Description

What new tools and models can economists use to understand how individuals participate in labor markets?

"Developments in Resarch Methods and Their Applications" (volume 4A) and "New Developments and Research on Labor Markets" (volume 4B) propose answers to this and other questions on important topics of public policy. By mixing conceptual models and empirical research, leading labor economists demonstrate how better data and advanced experiments help them apply economic theory, yielding sharper analyses and conclusions. Their chapters reveal how labor economists are developing new and innovative ways to measure key parameters and test important hypotheses.

Key Features

    • Concentrates on empirical research in specific labor markets, including those defined by age, gender, and race
    • Documents how conceptual models and empirical work explain important practical issues
    • Demonstrates what these new tools and techniques can accomplish

    Readership

    Graduate students and professors worldwide working on issues in labor economics

    Table of Contents

    • Decomposition Methods in Economics, Nicole Fortin (University of British Columbia), Thomas Lemieux (University of British Columbia), and Sergio Firpo (Escola de Economia de São Paulo)
    • Field Experiments in Labor Economics, John List (University of Chicago) and Imran Rasul (University College London)
    • Lab Labor: What Can Labor Economists Learn from the Lab?, Gary Charness and Peter Kuhn (University of California at Santa Barbara)
    • The Structural Estimation of Behavioral Models: Discrete Choice Dynamic Programming Methods and Applications , Michael P. Keane (University of Technology, New South Wales), Kenneth I. Wolpin and Petra E. Todd (University of Pennsylvania)
    • Program Evaluation and Research Designs, John DiNardo (University of Michigan) and David S. Lee (Princeton University)
    • Identification of Models of Labor Market, Eric French (Federal Reserve Bank of Chicago) and Christopher Taber (University of Wisconsin at Madison)
    • Search in Macroeconomic Models of the Labor Market, Richard Rogerson (Arizona State University) and Robert Shimer (University of Chicago)
    • Extrinsic Rewards and Intrinsic Motives: Standard and Behavioral Approaches to Agency and Labor Markets, James B. Rebitzer (Boston University) and Lowell J. Taylor (Carnegie Mellon University)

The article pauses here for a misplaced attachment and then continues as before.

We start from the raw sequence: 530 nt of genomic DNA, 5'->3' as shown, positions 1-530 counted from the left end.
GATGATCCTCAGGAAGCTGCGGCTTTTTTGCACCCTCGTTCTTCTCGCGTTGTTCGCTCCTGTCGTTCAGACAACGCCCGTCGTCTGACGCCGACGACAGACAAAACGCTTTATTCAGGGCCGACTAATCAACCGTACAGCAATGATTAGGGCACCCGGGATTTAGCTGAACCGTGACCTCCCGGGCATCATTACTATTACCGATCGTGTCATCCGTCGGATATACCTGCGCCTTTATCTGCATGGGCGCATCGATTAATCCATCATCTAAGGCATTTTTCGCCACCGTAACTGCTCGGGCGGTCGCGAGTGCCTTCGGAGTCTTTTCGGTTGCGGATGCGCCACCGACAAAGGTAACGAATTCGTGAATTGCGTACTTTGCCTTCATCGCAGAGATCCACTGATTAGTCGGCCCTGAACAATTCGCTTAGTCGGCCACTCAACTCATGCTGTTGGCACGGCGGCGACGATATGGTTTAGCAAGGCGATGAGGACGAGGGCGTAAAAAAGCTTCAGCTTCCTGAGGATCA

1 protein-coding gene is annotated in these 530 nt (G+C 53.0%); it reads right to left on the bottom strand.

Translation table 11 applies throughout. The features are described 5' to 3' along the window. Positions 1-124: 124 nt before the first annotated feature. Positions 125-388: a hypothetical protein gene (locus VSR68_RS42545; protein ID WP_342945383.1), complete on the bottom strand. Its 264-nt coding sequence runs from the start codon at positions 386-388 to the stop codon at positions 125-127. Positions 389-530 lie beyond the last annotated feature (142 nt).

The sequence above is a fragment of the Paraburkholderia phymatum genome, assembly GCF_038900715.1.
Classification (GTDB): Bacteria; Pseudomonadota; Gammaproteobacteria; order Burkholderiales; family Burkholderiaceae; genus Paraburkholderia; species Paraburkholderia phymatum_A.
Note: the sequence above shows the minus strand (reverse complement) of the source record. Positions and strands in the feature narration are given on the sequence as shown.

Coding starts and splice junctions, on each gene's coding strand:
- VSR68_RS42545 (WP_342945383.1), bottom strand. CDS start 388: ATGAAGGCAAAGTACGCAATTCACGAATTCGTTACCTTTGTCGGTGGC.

• Earnings, Consumption and Lifecycle Choices, Costas Meghir (University College London) and Luigi Pistaferri (Stanford University)
    • Racial Inequality in the 21st Century: The Declining Significance of Discrimination, Roland G. Fryer, Jr. (Harvard University)
    • Imperfect Competition in the Labor Market, Alan Manning (London School of Economics)
    • Skills, Tasks and Technologies: Implications for Employment and Earnings, Daren Acemoglu and David Autor (Massachusetts Institute of Technology)
    • Institutional Reforms and Dualism in European Labor Markets, Tito Boeri (Universita Bocconi and Fondazion

    Details

    No. of pages:
    1905
    Language:
    English
    Copyright:
    © 2011
    Published:
    Imprint:
    North Holland
    Print ISBN:
    9780444534682
    Electronic ISBN:
    9780444534699

    About the authors

    Orley Ashenfelter

    Affiliations and Expertise

    Princeton University, Princeton, NJ, USA

    David Card

    Affiliations and Expertise

    University of California, Berkeley, USA

    Reviews

    "Labor economics" has continued to expand both in the extent and depth of coverage in recent years. Volume 4 of the Handbook has succeeded in not only updating coverage in many areas, but in synthesizing studies and approaches in ways that contribute importantly to the field. Economists with interests in many areas, ranging from field experiments to gender to early-life human capital investments, will benefit from the excellent chapters in this volume."

    -Jere R. Behrman, University of Pennsylvania

     

    "Volume 4 very nicely illustrates several important trends in labor economics: increased concern about proper research design, more contact with those in other social sciences, greater reliance on data collected by those conducting the research, and (in some areas) more productive interplay between theory and data. The authors have themselves been major contributors to these developments; they combine a participant's enthusiasm with a detached perspective on the challenges and gaps that remain."

    -Charles C. Brown, University of Michigan

     

    "The entries in the Handbook of Labor Economics update, deepen, and broaden the analyses contained in earlier volumes. The first-rate papers here address important problems in labor economics, often from new perspectives. As is the case with Volumes 1-3, many of the papers in volume 4 are "must-reads" and sure to make it onto graduate reading lists."

    -Henry Farber, Princeton University